The Horror of Genres (late 80s edition)

Some of those in the know like to refer to severely conceptual architecture as "architectural fiction". So, file this under, "Fictious-Arcitectural-Fiction":

"These drawings were made—in Hollywood and Pinewood Studios, England—for a movie that was never made. The movie called Alien3 that was made and seen around the world was conceived and directed by David Fincher, and is notable for it’s unremarkable sets and its unrelenting grimness. The movie I made designs for was directed by Vincent Ward, but ended in its early stages, when he left the project.

The story of the Ward movie was radically different, though it deployed the same basic characters, in that the setting was a religious colony that had escaped the earth and inhabited an abandoned commercial facility deep in space. They had adopted a Medieval way of life, without electricity or modern technology. The Ripley-Alien drama was to be played out inside this crumbling, artificial world. Under Ward’s direction, this would have become something highly original, a movie in which the architecture would have had a central part."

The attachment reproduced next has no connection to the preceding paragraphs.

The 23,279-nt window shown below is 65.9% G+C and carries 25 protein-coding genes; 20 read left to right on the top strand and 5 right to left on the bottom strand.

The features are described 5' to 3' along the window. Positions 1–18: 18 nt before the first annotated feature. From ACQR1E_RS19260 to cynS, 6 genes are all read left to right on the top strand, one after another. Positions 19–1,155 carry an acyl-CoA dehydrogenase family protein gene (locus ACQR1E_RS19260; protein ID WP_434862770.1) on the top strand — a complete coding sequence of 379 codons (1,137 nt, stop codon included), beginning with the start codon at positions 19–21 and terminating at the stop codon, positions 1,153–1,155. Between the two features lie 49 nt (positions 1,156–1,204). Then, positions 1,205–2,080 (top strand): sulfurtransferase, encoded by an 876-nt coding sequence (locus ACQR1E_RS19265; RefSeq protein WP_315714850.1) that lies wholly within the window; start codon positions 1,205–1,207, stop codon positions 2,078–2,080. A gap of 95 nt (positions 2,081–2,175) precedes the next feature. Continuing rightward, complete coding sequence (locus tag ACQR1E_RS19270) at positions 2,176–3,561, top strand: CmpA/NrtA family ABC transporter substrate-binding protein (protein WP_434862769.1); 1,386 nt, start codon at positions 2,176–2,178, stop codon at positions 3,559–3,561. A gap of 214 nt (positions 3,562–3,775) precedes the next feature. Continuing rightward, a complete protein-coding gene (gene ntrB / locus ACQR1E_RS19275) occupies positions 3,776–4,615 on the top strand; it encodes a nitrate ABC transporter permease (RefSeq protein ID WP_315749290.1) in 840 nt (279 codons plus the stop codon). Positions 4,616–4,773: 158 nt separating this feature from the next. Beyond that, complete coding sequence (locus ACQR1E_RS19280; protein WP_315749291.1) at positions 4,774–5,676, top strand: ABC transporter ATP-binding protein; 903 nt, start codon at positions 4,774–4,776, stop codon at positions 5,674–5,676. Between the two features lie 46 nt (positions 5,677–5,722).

The original Alien, in my conception, spawns a new genre of SF called, "SF Horror", (carrying on by such films as Event Horizon, for example) in an aesthetic (while we are genre-fying like nobody's business) I would title "techni-organo-gothic" (you can just shoot me now).

Obviously, if this potential third movie had been made, techni-organo-gothic would not be my categorical fantasy, but an actual term, and there would be discussion lists, blog-rings, and fetish porn for "Toggers" who dreamed of going into space, colonizing other worlds, and becoming infected with apocalyptic parasites.

So, like, too bad and stuff.

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